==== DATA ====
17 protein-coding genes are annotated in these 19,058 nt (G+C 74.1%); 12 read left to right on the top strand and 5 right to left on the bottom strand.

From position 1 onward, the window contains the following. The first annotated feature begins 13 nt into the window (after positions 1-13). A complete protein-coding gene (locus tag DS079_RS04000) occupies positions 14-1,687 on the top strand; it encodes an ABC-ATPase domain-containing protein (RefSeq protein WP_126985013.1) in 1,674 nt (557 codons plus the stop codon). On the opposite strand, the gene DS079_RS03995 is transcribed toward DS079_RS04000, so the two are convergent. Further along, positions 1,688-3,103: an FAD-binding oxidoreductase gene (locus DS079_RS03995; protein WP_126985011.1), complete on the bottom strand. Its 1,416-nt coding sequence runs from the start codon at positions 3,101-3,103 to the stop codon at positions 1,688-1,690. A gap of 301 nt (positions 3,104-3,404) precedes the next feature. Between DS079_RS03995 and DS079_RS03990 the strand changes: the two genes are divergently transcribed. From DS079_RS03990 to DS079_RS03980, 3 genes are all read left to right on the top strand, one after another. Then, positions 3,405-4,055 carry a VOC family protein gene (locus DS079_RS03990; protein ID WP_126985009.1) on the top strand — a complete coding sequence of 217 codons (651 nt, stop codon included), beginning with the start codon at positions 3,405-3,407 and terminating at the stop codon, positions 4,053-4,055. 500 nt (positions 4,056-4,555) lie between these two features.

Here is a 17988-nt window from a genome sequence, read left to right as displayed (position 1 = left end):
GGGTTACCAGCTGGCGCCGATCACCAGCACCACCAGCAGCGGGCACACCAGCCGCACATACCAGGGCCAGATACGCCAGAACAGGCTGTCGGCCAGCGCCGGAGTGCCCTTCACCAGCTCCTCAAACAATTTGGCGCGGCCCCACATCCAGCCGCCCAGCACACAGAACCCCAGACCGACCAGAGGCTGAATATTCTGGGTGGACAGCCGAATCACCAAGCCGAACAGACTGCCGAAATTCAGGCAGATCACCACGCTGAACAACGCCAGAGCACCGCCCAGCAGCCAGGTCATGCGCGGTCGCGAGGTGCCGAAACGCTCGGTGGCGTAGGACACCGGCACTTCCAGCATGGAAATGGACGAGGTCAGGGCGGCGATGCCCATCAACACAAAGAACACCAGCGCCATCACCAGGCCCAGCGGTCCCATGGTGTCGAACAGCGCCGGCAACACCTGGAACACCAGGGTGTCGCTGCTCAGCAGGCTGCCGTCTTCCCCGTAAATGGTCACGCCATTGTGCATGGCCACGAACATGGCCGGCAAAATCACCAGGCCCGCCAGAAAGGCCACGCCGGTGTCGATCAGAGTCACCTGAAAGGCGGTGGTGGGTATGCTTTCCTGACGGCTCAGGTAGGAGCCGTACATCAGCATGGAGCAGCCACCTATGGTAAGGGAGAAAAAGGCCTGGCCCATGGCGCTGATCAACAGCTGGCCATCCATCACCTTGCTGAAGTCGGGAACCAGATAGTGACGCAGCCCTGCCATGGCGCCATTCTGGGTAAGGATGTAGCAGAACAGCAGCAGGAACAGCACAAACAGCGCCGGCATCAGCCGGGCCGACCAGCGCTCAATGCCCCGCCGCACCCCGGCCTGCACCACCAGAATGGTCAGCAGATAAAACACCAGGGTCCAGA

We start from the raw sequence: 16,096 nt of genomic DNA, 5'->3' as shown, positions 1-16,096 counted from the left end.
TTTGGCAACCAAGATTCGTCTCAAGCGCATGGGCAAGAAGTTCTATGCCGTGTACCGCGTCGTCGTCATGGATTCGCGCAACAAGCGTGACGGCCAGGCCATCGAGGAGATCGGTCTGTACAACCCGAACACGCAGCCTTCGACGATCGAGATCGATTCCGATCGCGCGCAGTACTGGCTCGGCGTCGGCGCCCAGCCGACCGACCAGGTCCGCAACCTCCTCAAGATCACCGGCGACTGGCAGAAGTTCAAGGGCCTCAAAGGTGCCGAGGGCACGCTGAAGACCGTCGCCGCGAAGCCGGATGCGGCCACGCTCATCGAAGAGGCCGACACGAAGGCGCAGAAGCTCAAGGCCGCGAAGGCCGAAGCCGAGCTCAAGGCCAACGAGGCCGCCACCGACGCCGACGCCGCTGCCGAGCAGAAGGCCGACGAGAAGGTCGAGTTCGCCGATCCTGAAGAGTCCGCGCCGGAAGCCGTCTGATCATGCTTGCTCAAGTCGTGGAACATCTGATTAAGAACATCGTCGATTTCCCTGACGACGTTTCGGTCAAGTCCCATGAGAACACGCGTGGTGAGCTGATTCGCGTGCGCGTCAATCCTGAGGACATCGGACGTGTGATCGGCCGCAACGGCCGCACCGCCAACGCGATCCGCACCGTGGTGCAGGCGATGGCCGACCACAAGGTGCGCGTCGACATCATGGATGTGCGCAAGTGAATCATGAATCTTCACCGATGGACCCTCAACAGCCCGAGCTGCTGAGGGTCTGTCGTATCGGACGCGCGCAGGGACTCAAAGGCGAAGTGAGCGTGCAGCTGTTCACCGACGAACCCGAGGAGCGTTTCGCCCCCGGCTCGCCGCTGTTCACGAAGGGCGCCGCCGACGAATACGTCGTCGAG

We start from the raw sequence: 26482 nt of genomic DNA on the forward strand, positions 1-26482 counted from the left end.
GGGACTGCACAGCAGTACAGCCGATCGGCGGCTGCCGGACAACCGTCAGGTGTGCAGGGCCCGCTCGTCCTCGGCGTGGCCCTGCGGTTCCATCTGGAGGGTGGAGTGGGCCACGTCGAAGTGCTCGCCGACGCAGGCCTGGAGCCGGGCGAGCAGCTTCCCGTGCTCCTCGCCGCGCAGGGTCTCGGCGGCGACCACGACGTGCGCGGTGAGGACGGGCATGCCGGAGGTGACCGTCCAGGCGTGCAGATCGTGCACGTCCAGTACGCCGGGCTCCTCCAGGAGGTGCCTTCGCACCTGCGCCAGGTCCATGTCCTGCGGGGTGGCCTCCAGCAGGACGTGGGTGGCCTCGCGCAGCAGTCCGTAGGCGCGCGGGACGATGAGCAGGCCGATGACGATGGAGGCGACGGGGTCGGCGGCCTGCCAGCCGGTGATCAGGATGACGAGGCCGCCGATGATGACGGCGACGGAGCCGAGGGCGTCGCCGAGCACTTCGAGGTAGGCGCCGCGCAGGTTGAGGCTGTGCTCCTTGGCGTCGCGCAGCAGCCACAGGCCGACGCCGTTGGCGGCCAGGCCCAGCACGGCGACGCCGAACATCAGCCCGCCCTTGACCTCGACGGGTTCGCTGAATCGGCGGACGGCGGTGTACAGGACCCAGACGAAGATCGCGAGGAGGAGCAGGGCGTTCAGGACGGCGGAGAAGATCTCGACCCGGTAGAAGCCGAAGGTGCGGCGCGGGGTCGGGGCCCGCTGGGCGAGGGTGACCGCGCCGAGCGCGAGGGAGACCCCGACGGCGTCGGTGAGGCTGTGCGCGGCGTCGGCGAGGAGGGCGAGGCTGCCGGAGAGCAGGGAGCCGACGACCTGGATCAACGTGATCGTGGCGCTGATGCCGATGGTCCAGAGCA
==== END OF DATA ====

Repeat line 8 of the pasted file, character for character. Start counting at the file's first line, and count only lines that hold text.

GGGACTGCACAGCAGTACAGCCGATCGGCGGCTGCCGGACAACCGTCAGGTGTGCAGGGCCCGCTCGTCCTCGGCGTGGCCCTGCGGTTCCATCTGGAGGGTGGAGTGGGCCACGTCGAAGTGCTCGCCGACGCAGGCCTGGAGCCGGGCGAGCAGCTTCCCGTGCTCCTCGCCGCGCAGGGTCTCGGCGGCGACCACGACGTGCGCGGTGAGGACGGGCATGCCGGAGGTGACCGTCCAGGCGTGCAGATCGTGCACGTCCAGTACGCCGGGCTCCTCCAGGAGGTGCCTTCGCACCTGCGCCAGGTCCATGTCCTGCGGGGTGGCCTCCAGCAGGACGTGGGTGGCCTCGCGCAGCAGTCCGTAGGCGCGCGGGACGATGAGCAGGCCGATGACGATGGAGGCGACGGGGTCGGCGGCCTGCCAGCCGGTGATCAGGATGACGAGGCCGCCGATGATGACGGCGACGGAGCCGAGGGCGTCGCCGAGCACTTCGAGGTAGGCGCCGCGCAGGTTGAGGCTGTGCTCCTTGGCGTCGCGCAGCAGCCACAGGCCGACGCCGTTGGCGGCCAGGCCCAGCACGGCGACGCCGAACATCAGCCCGCCCTTGACCTCGACGGGTTCGCTGAATCGGCGGACGGCGGTGTACAGGACCCAGACGAAGATCGCGAGGAGGAGCAGGGCGTTCAGGACGGCGGAGAAGATCTCGACCCGGTAGAAGCCGAAGGTGCGGCGCGGGGTCGGGGCCCGCTGGGCGAGGGTGACCGCGCCGAGCGCGAGGGAGACCCCGACGGCGTCGGTGAGGCTGTGCGCGGCGTCGGCGAGGAGGGCGAGGCTGCCGGAGAGCAGGGAGCCGACGACCTGGATCAACGTGATCGTGGCGCTGATGCCGATGGTCCAGAGCA